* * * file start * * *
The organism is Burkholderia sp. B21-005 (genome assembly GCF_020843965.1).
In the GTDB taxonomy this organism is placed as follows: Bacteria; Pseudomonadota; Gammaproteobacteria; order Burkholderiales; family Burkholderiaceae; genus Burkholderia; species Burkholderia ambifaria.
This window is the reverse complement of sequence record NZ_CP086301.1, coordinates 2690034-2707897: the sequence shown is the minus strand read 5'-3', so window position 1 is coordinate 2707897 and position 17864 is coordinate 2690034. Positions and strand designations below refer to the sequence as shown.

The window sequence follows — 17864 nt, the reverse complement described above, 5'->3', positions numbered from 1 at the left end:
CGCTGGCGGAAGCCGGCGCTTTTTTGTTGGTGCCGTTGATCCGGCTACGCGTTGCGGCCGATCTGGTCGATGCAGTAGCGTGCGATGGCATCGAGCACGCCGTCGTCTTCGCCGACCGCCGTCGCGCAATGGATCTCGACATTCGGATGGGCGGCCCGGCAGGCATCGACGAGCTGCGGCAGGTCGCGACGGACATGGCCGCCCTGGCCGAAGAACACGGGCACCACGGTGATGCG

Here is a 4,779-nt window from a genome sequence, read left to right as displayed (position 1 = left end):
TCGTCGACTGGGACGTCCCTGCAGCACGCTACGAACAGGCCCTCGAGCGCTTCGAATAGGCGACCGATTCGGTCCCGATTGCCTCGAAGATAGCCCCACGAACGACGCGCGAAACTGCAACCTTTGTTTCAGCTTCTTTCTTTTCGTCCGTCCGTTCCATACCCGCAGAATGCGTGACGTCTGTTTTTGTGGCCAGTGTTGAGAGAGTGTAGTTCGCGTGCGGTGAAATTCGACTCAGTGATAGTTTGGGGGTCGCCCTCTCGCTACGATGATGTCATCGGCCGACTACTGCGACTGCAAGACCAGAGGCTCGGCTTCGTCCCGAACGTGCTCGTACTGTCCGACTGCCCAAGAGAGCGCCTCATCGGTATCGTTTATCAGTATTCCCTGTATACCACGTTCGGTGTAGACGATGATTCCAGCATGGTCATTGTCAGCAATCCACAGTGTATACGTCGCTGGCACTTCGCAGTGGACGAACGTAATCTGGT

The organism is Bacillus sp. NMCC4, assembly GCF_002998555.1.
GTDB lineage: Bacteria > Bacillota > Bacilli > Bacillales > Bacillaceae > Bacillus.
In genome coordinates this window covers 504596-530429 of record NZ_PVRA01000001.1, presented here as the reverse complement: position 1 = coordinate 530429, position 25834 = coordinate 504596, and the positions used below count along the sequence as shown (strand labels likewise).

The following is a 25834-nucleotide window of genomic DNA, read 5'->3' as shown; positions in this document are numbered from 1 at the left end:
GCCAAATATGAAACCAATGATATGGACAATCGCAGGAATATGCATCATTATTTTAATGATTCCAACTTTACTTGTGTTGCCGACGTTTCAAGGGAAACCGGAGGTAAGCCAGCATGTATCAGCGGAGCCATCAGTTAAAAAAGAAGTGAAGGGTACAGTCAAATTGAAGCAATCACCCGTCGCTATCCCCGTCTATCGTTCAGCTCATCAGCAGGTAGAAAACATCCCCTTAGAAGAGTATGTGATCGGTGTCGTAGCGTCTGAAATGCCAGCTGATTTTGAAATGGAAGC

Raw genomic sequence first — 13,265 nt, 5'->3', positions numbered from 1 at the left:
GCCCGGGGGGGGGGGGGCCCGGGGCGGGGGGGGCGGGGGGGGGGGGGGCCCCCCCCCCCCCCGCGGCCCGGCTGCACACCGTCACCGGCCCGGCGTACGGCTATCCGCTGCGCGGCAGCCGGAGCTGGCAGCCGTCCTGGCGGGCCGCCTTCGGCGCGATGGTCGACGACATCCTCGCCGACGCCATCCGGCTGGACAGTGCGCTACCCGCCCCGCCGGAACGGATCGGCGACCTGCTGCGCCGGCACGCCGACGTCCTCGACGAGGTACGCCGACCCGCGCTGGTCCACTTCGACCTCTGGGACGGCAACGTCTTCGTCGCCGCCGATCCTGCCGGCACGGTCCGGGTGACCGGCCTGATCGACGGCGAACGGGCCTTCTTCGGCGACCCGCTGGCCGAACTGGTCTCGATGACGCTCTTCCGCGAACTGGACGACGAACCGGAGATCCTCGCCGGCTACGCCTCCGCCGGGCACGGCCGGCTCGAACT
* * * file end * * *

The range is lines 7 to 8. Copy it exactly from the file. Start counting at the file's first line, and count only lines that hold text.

TCGTCGACTGGGACGTCCCTGCAGCACGCTACGAACAGGCCCTCGAGCGCTTCGAATAGGCGACCGATTCGGTCCCGATTGCCTCGAAGATAGCCCCACGAACGACGCGCGAAACTGCAACCTTTGTTTCAGCTTCTTTCTTTTCGTCCGTCCGTTCCATACCCGCAGAATGCGTGACGTCTGTTTTTGTGGCCAGTGTTGAGAGAGTGTAGTTCGCGTGCGGTGAAATTCGACTCAGTGATAGTTTGGGGGTCGCCCTCTCGCTACGATGATGTCATCGGCCGACTACTGCGACTGCAAGACCAGAGGCTCGGCTTCGTCCCGAACGTGCTCGTACTGTCCGACTGCCCAAGAGAGCGCCTCATCGGTATCGTTTATCAGTATTCCCTGTATACCACGTTCGGTGTAGACGATGATTCCAGCATGGTCATTGTCAGCAATCCACAGTGTATACGTCGCTGGCACTTCGCAGTGGACGAACGTAATCTGGT

The organism is Bacillus sp. NMCC4, assembly GCF_002998555.1.